See what splurging on a tiny house on wheels gets you in the beautiful ESCAPE Vintage

September 22, 2016 by  
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Presumably targeted towards retirees eager to travel, the new ESCAPE Vintage prioritizes comfort with a traditional Americana design that, despite its 315-square-foot size, features a first-floor queen-size bedroom, kitchen with a full-size refrigerator, dining area, living area, full-size bath, and upstairs loft/bedroom. The tiny portable home needn’t be used for travel, however. The adaptable ESCAPE Vintage can also serve as a guesthouse, Airbnb rental, writer’s retreat , or backyard office for any age. Craftsmanship and minimal power usage are at the heart of this tiny home on wheels . The 10,000-pound base unit sleeps up to four and measures 25 feet in length (29 feet including the hitch), 8.5 feet in width, and 13-and-a-half feet in height. The cottage-like exterior is clad in cedar lap siding and cedar trim with Corten-style metal accents and protective panels. A 36-inch glazed entry door, as well as a dozen operable low-E and thermopane windows, fills the home with natural light and views of the outdoors. The vaulted interior is lined with sealed three-quarter-inch pine walls, ceiling, and trim complemented by laminate flooring. Closed cell foam made from recycled products, a high-efficiency split system A/C, and an LP furnace with a thermostat maintains comfortable interior temperatures. Warm LEDs are installed throughout the home. Related: Portable ESCAPE Traveler XL home lets you hit the open road in freedom and luxury The first-floor bedroom with a queen-sized bed offers a variety of storage options and is divided from the open-plan kitchen, dining area, and living space by a sliding door. A large butcher-block table folds down for dining and the compact kitchen includes a full sink, cooktop, and full-size refrigerator. The spacious bathroom, located on the far end of the home features a vanity with single-bowl sink, a 30-inch-by-60-inch fiberglass tub and shower, Toto toilet, low-soho exhaust fan, and storage. A loft area accessible via ladder can be used as an extra bedroom or as storage. Water, power, and utility hook-ups are fast and easy. “This is our most classic design yet,” says ESCAPE Homes founder, Dan Dobrowolski. “The vintage oak floors, butcher block kitchen table and counters, and built-in bookshelves conjure up images of that family cabin that generations have enjoyed.” Introductory pricing starts at $59,800 and each handcrafted unit can be delivered within 90 days. The ESCAPE Vintage also offers many additional options available such as dry wall, washer and dryer, and off-grid programs. + ESCAPE Vintage Images via ESCAPE Vintage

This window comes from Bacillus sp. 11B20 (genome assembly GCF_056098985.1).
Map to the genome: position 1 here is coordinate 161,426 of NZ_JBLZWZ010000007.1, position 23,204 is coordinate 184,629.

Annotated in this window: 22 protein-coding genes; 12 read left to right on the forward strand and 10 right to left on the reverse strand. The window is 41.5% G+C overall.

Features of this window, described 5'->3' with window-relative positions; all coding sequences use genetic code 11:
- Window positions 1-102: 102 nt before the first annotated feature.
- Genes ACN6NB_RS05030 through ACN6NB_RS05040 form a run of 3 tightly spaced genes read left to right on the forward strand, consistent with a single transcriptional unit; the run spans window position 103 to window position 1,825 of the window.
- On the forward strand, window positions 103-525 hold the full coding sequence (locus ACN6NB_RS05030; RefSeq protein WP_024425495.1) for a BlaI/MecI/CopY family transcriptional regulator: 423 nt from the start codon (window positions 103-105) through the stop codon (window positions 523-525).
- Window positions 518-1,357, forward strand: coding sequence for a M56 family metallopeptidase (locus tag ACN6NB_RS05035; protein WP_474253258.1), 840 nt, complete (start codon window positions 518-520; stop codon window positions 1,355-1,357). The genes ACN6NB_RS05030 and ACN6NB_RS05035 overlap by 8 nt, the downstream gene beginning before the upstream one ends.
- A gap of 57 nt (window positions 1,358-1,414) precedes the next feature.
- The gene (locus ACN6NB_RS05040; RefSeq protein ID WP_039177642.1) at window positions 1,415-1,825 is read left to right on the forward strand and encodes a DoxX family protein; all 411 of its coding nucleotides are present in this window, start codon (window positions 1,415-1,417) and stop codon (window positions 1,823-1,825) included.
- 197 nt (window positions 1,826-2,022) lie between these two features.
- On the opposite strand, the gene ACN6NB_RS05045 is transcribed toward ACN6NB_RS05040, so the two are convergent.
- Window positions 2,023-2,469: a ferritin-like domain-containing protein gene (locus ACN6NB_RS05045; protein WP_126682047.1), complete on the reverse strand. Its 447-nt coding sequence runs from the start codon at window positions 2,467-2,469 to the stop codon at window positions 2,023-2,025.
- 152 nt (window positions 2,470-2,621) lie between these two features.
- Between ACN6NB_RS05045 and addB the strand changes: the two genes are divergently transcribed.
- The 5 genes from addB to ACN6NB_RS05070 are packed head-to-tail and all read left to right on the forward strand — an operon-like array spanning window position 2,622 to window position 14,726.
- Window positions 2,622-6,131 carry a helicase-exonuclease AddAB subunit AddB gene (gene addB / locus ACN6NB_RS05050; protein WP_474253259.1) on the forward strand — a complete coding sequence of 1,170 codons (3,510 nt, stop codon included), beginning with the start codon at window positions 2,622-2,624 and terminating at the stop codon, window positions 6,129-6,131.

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See what splurging on a tiny house on wheels gets you in the beautiful ESCAPE Vintage

Man Transforms School Bus into a Groovy Mobile Cabin Made from Leftover Forest Cuttings

September 9, 2014 by  
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Read the rest of Man Transforms School Bus into a Groovy Mobile Cabin Made from Leftover Forest Cuttings Permalink | Add to del.icio.us | digg Post tags: bus conversion , converted school bus , mobile home , mobile house , Oregon , salvaged wood , Steven Shelby , tiny home , tiny house , tiny house on wheels

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Man Transforms School Bus into a Groovy Mobile Cabin Made from Leftover Forest Cuttings